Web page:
McLaren team principal Martin Whitmarsh said he felt the fastest race strategy was to do a short first stint on the softer tyre and then switch to the harder one for the rest of the race.
Fernando Alonso claims Ferrari soft tyres not in good shape.
As Button said, although the harder tyre is the faster race tyre, starting on it might not be the fastest race strategy if the Red Bulls get held up behind Hamilton, whose car is very fast on the straights.
And Hamilton's decision to opt for the soft tyre was made even more interesting because he was actually faster than the Red Bulls with the harder tyre in the second qualifying session.
Nevertheless, he denied that McLaren had taken a gamble, adding: “It's a great day for me. We wanted to get as close to the front as we could. We know the option tyre is not the best but you might see a different type of race here.
“There is always a chance of a safety car and who knows the track might improve and the option tyre might be the best one.”
Michael Schumacher blames grip for poor qualifying finish in Montreal.
Hamilton set a fastest time of one minute 15.105 seconds to beat Webber by 0.268secs. Vettel was 0.047secs behind his team-mate and Alonso only 0.015secs behind the German as Ferrari bounced back to form after a poor weekend in Turkey two weeks ago.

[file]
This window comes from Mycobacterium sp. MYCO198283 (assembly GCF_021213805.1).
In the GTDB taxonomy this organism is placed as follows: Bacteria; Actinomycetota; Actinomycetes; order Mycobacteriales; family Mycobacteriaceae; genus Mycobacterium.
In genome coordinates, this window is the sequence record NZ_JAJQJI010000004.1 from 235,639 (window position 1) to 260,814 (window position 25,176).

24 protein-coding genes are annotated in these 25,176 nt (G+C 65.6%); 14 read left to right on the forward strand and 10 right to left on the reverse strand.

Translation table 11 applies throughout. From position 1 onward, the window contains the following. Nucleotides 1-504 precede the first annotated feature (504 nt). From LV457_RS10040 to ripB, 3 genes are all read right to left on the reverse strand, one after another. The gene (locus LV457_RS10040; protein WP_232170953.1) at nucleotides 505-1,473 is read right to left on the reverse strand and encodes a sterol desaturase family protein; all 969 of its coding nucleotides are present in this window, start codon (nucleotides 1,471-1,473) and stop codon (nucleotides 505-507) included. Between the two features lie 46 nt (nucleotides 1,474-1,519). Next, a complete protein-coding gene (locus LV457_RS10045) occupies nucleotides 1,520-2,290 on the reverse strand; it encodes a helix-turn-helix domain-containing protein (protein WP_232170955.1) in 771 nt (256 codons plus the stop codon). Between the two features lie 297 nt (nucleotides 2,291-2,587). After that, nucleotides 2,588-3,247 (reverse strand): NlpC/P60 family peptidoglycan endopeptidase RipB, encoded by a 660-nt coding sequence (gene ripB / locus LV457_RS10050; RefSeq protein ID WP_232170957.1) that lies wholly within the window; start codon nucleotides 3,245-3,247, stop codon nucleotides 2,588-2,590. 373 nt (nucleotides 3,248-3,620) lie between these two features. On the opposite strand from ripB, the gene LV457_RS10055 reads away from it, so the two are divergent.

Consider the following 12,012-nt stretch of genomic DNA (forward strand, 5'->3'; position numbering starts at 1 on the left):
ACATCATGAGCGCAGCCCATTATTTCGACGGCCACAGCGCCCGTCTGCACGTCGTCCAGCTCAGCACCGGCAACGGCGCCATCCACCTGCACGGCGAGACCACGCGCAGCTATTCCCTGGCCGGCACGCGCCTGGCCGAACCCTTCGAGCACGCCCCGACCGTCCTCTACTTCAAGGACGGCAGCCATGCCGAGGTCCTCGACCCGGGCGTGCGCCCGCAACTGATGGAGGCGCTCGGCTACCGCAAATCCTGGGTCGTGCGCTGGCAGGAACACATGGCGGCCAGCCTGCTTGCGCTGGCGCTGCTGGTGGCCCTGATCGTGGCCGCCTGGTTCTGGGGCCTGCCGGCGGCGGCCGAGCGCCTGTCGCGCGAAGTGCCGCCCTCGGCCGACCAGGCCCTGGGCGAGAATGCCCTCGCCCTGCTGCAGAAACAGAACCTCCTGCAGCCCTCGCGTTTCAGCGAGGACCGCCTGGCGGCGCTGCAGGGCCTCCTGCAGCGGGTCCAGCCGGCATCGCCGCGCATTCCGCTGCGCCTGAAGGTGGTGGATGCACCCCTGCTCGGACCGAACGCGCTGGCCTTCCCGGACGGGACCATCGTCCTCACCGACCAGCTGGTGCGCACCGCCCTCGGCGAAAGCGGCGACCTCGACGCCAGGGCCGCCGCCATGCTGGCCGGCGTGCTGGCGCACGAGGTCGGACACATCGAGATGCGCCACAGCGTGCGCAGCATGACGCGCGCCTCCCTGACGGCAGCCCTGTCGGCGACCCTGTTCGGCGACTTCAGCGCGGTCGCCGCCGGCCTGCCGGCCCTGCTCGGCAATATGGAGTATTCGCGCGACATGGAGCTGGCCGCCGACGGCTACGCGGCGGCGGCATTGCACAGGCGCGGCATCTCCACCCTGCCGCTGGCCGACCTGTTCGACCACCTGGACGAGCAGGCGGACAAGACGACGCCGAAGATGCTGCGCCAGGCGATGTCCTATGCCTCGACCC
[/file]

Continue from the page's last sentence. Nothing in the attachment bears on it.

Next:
The Englishman, who won here in Canada in 2007, had to stop on his slowing down lap because there was not enough fuel in his car.
Governing body the FIA require teams to provide a sample of their fuel and McLaren told Hamilton he would run out if he came back to the pits.
McLaren were fined $10,000 (£6,870) and issued with a reprimand for the incident.
The punishment was because McLaren's actions had potentially given Hamilton a small advantage as his car was lighter – and therefore slightly faster – than it should have been when he set his pole position lap.
He had only been given enough fuel for one flying lap, but the team said he could go for another because he made a mistake on his first lap and failed to improve.
Asked for his reaction to the fine, Mercedes team principal Ross Brawn said: “Sounds cheap. Obviously we don't want a situation where cars are running out on the circuit because that is the lightest way to go.”
Whitmarsh said: “There was a memo sent out by the FIA requiring you to get back to the pits in a certain time. [But] we didn't set out to do this. It wasn't Lewis's fault. He could have got back to the garage but then he would have been short for the sample. So we felt that it was a more important requirement to fulfil that regulation than to follow a memo.”
Brawn said his car's relatively poor performance was because they were having trouble heating their tyres evenly on one lap on low fuel loads.
Schumacher said he had been potentially quick enough to get into the top-10 shoot-out but that he had failed to put a consistent lap together because of his problems with the tyres.